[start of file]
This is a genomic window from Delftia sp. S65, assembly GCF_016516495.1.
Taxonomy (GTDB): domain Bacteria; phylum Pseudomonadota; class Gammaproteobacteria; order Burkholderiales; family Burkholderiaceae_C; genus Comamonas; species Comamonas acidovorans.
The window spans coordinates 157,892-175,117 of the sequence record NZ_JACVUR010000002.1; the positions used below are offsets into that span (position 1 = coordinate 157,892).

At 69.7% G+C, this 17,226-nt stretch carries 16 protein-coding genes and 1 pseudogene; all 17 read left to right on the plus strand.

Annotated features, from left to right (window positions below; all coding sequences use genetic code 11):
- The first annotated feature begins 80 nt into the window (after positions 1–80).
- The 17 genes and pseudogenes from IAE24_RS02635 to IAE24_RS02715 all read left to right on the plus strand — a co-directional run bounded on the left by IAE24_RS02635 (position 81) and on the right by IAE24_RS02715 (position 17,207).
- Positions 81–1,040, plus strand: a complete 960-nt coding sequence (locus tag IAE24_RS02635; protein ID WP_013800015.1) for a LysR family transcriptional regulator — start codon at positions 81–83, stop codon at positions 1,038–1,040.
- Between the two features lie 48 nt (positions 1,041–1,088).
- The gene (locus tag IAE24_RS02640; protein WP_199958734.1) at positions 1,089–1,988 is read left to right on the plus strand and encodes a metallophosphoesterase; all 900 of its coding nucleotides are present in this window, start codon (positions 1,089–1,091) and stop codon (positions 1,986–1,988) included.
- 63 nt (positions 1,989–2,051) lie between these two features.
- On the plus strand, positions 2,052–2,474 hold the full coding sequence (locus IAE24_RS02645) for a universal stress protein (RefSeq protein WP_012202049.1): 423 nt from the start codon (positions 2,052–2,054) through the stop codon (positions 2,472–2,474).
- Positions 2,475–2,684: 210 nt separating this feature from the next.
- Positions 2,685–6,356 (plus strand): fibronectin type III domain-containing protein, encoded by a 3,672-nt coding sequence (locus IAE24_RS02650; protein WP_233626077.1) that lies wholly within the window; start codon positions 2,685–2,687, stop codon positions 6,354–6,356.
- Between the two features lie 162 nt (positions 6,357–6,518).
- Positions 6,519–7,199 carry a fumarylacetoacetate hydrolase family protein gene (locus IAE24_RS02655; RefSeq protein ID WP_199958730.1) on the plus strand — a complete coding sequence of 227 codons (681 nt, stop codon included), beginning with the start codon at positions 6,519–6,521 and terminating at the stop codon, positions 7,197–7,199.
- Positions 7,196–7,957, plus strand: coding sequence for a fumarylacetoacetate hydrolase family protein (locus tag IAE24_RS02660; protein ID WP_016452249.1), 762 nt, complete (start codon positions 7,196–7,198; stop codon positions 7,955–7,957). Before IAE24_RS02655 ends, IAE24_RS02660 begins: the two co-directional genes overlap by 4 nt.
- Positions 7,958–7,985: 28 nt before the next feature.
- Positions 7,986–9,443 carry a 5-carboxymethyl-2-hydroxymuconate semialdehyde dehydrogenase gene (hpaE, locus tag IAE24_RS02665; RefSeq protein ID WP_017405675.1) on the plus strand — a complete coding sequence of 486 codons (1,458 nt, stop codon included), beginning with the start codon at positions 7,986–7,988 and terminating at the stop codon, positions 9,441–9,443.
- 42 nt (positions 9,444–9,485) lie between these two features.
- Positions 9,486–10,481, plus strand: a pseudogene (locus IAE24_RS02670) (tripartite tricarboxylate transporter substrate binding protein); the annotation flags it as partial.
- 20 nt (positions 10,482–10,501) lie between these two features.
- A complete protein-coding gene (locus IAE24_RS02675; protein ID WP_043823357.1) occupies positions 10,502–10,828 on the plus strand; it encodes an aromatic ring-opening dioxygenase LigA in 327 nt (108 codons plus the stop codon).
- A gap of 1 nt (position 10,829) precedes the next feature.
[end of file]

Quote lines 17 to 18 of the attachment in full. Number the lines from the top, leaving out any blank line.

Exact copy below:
- Positions 7,196–7,957, plus strand: coding sequence for a fumarylacetoacetate hydrolase family protein (locus tag IAE24_RS02660; protein ID WP_016452249.1), 762 nt, complete (start codon positions 7,196–7,198; stop codon positions 7,955–7,957). Before IAE24_RS02655 ends, IAE24_RS02660 begins: the two co-directional genes overlap by 4 nt.
- Positions 7,958–7,985: 28 nt before the next feature.